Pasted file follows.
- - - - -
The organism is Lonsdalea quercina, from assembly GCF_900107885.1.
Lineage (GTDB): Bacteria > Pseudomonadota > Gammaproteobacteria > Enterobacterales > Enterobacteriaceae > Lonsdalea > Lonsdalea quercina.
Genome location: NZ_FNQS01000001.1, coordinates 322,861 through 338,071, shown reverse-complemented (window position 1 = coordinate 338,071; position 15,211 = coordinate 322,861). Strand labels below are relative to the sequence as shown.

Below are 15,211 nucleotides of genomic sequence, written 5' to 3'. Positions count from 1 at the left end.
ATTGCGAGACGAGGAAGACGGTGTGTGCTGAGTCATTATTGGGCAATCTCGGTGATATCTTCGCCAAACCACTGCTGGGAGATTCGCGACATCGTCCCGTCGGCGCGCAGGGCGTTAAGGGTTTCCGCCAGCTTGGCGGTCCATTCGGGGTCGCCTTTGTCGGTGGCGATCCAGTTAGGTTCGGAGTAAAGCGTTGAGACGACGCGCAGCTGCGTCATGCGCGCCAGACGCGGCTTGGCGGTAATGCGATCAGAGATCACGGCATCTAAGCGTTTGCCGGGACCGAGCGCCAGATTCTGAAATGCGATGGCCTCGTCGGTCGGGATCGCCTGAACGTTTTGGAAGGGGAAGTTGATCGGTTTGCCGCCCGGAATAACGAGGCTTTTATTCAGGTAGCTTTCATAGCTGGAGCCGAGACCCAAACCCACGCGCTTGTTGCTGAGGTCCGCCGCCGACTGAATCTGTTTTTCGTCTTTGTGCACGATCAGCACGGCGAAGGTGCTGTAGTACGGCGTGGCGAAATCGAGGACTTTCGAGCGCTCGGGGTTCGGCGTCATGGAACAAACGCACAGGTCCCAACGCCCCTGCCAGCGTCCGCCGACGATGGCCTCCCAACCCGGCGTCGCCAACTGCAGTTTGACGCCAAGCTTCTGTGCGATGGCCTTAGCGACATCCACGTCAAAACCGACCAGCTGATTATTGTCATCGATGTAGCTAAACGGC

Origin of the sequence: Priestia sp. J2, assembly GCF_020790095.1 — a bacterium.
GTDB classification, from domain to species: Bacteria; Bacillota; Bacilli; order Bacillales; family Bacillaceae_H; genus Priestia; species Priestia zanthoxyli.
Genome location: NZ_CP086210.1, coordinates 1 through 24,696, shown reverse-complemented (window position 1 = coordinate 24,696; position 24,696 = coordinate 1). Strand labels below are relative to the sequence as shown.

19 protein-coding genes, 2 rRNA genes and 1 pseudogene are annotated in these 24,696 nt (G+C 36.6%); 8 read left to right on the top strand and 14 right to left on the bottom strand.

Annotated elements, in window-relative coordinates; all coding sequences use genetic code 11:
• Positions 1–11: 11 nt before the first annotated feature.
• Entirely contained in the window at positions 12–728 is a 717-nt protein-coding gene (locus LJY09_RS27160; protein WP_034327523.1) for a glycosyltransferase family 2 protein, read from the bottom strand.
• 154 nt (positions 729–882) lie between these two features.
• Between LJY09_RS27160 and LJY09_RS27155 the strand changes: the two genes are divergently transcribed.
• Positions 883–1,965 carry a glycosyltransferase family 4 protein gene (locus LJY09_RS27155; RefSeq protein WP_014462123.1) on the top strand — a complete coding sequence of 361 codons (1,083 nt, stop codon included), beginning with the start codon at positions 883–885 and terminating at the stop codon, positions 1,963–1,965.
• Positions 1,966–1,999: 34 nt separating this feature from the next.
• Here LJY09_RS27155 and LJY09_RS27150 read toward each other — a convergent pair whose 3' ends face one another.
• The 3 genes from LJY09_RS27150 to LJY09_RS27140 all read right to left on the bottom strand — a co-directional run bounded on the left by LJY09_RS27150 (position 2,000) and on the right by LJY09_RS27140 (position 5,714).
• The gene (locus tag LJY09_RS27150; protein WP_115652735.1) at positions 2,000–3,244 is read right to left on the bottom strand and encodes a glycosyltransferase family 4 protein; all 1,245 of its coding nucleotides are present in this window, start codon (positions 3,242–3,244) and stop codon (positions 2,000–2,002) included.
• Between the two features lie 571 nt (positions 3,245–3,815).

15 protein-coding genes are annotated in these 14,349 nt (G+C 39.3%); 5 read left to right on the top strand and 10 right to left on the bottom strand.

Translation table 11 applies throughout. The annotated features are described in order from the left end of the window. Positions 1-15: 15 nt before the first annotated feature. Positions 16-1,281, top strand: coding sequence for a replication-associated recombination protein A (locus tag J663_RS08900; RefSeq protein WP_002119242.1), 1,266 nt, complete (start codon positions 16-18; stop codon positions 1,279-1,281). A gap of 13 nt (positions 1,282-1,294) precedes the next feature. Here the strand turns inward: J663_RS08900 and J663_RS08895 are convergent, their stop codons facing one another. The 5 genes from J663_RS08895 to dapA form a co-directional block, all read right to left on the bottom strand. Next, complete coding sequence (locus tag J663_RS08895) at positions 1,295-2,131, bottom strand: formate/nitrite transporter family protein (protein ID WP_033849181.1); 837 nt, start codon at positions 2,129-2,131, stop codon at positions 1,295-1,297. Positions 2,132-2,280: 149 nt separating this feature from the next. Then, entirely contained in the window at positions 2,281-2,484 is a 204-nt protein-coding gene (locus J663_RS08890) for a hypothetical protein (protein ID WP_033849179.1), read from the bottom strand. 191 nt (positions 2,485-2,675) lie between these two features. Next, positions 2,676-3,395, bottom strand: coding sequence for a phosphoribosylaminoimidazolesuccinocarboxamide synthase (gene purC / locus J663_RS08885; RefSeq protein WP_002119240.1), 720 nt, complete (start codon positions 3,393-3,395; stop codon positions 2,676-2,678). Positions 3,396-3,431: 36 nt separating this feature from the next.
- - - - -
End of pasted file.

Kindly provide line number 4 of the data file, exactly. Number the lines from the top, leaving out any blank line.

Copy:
Below are 15,211 nucleotides of genomic sequence, written 5' to 3'. Positions count from 1 at the left end.